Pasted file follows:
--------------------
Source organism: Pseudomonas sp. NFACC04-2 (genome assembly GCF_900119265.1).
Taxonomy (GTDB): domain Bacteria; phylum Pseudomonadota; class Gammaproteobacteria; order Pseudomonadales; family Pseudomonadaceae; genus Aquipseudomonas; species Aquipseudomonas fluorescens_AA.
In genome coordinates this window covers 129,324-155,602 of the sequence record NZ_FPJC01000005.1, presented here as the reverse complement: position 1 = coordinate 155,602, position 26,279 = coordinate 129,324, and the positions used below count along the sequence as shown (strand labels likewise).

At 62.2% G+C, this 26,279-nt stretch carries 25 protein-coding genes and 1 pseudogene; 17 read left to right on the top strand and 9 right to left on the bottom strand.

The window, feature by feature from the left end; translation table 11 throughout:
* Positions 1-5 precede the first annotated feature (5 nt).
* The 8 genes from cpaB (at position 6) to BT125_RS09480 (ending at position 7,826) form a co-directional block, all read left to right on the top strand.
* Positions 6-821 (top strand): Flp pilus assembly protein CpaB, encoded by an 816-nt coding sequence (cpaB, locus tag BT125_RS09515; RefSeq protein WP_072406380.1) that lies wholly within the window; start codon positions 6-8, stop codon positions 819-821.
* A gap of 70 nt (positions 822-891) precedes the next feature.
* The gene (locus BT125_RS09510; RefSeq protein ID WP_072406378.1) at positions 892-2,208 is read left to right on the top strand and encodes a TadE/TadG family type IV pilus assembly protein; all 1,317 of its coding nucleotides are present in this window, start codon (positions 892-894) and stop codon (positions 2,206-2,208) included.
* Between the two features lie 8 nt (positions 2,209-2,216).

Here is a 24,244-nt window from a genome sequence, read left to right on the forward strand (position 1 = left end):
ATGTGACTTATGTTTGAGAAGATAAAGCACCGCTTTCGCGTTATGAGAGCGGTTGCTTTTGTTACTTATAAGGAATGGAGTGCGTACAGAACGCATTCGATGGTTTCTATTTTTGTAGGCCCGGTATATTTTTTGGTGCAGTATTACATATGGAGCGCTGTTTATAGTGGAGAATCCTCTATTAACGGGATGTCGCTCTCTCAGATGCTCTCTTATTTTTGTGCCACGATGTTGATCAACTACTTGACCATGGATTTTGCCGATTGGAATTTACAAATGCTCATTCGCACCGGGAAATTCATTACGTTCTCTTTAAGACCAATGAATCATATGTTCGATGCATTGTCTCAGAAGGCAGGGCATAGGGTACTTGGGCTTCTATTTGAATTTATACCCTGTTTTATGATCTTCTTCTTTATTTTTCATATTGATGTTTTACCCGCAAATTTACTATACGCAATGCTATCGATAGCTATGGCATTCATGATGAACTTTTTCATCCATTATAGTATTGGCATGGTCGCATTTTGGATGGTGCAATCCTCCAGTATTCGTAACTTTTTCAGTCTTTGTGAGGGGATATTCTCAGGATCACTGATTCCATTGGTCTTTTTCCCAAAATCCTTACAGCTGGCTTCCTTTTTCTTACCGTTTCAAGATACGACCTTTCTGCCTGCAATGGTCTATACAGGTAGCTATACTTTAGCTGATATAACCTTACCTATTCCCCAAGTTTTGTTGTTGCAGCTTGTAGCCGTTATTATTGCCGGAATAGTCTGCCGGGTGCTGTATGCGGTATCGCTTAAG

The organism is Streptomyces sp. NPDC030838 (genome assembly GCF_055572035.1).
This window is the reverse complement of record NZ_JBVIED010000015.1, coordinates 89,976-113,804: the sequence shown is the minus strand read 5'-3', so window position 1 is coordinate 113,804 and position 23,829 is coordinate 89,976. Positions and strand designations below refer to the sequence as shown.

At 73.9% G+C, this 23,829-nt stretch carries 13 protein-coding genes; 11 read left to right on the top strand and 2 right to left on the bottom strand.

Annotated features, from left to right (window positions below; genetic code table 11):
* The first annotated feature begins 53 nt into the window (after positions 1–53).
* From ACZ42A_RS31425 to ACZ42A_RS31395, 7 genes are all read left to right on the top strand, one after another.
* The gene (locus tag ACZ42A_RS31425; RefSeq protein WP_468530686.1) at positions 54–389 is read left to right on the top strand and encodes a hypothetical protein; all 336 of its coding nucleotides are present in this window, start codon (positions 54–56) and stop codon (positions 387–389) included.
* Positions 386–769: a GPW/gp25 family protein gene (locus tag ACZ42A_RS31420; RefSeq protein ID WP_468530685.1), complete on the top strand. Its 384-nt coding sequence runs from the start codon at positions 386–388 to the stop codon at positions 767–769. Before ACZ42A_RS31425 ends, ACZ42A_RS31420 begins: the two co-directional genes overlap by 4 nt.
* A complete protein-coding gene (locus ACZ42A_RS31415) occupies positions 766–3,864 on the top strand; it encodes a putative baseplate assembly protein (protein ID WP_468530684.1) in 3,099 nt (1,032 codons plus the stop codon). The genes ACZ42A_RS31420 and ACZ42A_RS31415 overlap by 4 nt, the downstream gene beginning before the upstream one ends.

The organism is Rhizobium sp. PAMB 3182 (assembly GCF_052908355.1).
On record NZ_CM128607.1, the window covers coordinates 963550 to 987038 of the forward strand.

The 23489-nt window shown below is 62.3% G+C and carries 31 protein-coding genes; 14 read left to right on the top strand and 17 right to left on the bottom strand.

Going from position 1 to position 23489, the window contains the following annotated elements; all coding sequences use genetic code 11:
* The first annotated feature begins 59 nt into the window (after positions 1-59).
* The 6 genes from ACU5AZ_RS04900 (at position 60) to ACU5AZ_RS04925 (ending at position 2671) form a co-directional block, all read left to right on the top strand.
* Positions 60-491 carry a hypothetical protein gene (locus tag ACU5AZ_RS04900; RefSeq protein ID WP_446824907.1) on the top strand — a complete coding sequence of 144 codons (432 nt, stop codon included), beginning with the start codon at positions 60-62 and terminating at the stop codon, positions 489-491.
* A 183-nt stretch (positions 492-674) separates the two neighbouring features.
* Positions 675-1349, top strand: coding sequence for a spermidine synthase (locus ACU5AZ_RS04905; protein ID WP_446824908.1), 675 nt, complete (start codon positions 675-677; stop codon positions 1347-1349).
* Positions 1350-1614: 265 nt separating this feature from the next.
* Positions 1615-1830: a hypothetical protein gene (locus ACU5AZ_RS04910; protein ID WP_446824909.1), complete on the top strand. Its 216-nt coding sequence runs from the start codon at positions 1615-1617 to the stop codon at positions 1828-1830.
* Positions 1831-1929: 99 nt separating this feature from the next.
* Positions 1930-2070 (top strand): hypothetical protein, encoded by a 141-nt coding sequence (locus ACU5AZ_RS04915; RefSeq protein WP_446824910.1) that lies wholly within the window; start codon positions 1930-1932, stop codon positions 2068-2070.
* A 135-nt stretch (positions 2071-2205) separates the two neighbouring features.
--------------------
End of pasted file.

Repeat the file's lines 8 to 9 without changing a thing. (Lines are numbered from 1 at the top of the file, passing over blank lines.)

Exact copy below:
* Positions 6-821 (top strand): Flp pilus assembly protein CpaB, encoded by an 816-nt coding sequence (cpaB, locus tag BT125_RS09515; RefSeq protein WP_072406380.1) that lies wholly within the window; start codon positions 6-8, stop codon positions 819-821.
* A gap of 70 nt (positions 822-891) precedes the next feature.